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The untold truth of Vikings

The vikings and their fiercely unique culture have long been topics of interest for history buffs. But when the History Channel started producing a historical drama that followed the adventures of a band of viking heroes, no one really expected it to turn into the ratings phenomenon it's become.

Swept away by the rising tide of its own popularity, Vikings has grown by leaps and bounds from its original, fairly restrained scope. Initially focused on minimal battle scenes and local politics, the story has morphed into a massive, national, multi-generational epic, all of which centers around or traces back to the deeds of Ragnar Lothbrok and his family, friends, and people.

While the show has successfully upped the ante year after year as far as things like the drama and action go, this historical production has also left a host of other interesting facts and tidbits in its wake as it's gone about making its own spot in television history. This is the untold truth of Vikings.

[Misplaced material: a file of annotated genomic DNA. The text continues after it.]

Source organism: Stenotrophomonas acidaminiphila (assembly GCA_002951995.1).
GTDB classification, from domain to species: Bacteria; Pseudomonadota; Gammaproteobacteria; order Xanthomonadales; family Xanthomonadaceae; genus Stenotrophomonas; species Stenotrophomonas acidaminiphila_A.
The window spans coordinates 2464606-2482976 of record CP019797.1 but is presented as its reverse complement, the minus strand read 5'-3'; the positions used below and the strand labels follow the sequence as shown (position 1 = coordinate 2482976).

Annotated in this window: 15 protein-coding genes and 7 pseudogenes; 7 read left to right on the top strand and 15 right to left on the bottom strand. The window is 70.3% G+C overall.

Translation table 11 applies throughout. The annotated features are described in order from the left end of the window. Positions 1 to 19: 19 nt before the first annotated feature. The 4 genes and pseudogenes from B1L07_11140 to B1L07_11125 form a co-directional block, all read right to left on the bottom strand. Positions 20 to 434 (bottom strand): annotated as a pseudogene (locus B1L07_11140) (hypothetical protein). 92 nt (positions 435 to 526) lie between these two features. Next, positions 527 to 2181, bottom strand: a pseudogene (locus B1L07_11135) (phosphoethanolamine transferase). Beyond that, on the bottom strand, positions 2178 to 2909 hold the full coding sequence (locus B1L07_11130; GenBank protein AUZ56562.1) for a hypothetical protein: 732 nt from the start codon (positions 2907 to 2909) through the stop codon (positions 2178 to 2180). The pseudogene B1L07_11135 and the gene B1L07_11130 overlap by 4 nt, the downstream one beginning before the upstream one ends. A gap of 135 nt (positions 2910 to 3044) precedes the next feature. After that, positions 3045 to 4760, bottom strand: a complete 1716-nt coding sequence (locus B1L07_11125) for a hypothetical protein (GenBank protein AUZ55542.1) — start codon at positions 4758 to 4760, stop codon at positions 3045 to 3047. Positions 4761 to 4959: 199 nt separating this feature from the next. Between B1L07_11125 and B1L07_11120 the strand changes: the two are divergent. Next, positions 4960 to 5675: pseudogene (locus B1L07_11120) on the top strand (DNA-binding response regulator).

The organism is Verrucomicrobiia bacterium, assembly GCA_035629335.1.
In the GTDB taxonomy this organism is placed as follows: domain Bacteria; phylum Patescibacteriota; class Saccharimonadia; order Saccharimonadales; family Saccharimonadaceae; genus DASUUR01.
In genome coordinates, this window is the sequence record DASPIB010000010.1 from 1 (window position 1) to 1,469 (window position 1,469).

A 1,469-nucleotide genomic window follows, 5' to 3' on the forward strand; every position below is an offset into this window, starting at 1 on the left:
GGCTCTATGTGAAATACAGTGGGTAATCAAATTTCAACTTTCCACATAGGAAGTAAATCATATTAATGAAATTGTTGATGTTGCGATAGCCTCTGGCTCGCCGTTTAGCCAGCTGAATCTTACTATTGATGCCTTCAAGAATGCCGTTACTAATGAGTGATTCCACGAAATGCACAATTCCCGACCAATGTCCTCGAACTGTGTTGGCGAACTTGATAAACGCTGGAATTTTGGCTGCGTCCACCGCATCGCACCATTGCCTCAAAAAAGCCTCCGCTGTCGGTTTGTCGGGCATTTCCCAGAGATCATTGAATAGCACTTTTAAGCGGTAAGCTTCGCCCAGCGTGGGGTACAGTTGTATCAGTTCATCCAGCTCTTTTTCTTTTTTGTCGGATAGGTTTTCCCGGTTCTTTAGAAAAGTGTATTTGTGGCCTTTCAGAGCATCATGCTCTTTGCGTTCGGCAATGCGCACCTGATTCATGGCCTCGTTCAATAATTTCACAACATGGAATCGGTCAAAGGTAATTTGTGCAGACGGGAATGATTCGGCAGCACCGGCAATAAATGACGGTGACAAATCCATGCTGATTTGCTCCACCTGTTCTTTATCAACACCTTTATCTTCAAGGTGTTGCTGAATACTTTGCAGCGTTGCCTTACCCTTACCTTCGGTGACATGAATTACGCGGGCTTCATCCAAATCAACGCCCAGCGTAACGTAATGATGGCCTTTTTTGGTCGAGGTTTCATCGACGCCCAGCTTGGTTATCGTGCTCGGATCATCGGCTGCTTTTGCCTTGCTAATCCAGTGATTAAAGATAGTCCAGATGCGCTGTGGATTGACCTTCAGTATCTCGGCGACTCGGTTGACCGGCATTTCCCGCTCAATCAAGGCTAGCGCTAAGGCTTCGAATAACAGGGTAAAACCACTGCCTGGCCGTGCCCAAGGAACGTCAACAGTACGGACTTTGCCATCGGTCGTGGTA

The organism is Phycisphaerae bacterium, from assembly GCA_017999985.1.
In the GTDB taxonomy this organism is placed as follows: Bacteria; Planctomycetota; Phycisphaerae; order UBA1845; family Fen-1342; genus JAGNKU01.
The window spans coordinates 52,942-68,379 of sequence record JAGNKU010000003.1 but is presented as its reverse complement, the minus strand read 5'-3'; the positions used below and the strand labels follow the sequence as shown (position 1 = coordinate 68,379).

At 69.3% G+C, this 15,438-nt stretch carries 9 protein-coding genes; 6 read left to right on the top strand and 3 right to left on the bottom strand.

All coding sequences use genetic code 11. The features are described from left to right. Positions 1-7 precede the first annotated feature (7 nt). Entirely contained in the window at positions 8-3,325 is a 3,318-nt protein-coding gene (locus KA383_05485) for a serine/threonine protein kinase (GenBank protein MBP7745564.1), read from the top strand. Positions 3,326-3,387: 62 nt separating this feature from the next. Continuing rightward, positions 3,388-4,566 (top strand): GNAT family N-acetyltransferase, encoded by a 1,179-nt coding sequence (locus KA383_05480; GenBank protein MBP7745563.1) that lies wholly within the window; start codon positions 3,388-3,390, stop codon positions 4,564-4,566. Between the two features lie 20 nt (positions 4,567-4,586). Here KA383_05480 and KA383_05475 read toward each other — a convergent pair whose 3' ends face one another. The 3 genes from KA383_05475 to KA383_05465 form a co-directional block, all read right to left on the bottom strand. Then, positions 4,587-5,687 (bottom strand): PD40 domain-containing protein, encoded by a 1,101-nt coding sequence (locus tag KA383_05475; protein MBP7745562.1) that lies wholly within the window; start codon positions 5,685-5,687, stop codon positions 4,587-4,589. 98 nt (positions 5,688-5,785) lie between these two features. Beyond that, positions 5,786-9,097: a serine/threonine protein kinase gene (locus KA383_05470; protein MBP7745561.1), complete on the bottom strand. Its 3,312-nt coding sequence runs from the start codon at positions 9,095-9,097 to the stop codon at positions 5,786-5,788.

A brief initial voyage

We're used to watching lots and lots of Vikings at this point, so it might surprise you that the show was originally only supposed to run for a mere nine episodes — a length that The New York Times deemed "ambitious."

The miniseries, which aired in 2013, came on the heels of the History Channel's three-part hit Hatfields & McCoys. Starring Kevin Costner and Bill Paxton, among others, it brought narrative drama and star power to a network that typically aimed more for documentaries and reality TV shows. While not perfect, Hatfields & McCoys showed the network that there could be significant interest in other dramatized miniseries. Equipped with this knowledge and with the younger male, action-oriented gaming crowd largely in mind, History decided to head out in their longships in search of bigger fish. The result? Vikings.